What is serotonin syndrome?

Antidepressants that strongly increase levels of brain serotonin [such as SSRIs) can sometimes push the amount of serotonin too high, causing a condition cleverly called serotonin syndrome. Mild symptoms include rapid heartbeat, sweating, dilated pupils, tremors, and twitching. There is often mental confusion, agitation, and headache. More severe symptoms include high blood pressure, overheating (hyperthermia), muscle rigidity, seizures, and coma. In extreme cases, serotonin syndrome can be fatal.

If you are taking a serotonin-stimulating antidepressant, you should consult with your doctor before using other products that stimulate serotonin, like other SSRIs, tricyclic antidepressants, monoamine oxidase inhibitors, triptans (used for treating migraines), lithium salts (used for treating bipolar disorder), opiates (including tramadol, an analgesic, and dextromethorphan, an opiate cough suppressant), Adderall or Ritalin (used for attention deficit disorder), phentermine (a diet pill), cocaine, or methamphetamine. Caution is advised when using supplements like tryptophan or St. John’s wort, which may increase serotonin levels.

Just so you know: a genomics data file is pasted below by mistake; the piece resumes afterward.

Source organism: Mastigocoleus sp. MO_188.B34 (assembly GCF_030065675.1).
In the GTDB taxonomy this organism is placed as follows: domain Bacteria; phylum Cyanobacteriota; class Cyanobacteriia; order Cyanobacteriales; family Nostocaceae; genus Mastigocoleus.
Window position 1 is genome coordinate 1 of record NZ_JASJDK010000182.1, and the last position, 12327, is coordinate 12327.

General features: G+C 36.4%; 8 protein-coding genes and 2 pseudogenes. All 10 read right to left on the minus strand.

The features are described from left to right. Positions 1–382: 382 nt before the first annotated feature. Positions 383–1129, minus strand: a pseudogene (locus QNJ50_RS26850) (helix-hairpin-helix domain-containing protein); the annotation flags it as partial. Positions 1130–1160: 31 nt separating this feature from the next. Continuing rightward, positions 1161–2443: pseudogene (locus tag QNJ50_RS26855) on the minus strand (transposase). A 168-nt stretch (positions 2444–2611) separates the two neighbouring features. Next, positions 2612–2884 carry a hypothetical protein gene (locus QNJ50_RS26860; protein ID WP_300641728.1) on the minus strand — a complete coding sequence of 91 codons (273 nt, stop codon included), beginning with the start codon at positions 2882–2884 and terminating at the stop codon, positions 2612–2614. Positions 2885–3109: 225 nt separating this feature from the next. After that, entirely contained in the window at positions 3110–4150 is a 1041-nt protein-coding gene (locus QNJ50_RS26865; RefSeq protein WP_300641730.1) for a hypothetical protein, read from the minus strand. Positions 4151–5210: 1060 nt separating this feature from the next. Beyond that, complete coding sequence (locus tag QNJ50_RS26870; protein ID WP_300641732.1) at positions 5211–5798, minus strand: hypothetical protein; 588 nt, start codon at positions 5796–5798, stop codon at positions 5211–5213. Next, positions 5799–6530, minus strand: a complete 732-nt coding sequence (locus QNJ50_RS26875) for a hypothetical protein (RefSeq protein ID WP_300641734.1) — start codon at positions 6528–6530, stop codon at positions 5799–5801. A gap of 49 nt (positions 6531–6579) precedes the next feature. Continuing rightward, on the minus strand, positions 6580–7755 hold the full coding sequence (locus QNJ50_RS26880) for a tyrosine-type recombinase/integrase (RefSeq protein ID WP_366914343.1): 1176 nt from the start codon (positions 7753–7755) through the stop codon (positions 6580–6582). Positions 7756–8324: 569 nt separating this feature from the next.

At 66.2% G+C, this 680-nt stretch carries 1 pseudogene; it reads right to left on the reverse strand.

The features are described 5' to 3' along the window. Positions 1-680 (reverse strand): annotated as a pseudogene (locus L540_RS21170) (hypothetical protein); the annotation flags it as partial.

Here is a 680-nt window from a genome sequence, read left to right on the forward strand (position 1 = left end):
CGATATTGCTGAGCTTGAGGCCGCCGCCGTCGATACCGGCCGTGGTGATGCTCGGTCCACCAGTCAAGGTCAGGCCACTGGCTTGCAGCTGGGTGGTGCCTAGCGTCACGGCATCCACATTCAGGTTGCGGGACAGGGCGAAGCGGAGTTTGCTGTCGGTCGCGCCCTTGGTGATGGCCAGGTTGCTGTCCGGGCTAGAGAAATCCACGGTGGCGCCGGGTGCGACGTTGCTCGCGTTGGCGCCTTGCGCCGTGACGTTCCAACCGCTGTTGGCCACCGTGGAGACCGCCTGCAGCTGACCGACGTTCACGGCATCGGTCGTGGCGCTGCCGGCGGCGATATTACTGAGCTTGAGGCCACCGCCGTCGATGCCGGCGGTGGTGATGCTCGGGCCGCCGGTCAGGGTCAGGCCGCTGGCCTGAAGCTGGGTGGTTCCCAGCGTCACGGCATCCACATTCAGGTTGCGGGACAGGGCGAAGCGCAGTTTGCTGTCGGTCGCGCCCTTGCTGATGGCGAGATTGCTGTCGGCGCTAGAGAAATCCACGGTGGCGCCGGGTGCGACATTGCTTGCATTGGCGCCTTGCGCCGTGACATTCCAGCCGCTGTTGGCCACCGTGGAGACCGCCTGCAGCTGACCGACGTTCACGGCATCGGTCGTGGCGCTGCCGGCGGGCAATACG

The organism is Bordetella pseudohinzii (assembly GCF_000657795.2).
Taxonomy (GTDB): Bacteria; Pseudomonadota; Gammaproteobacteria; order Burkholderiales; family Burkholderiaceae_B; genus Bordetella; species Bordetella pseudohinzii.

These problems sound scary, but in practice, serotonin syndrome from antidepressants is very rare.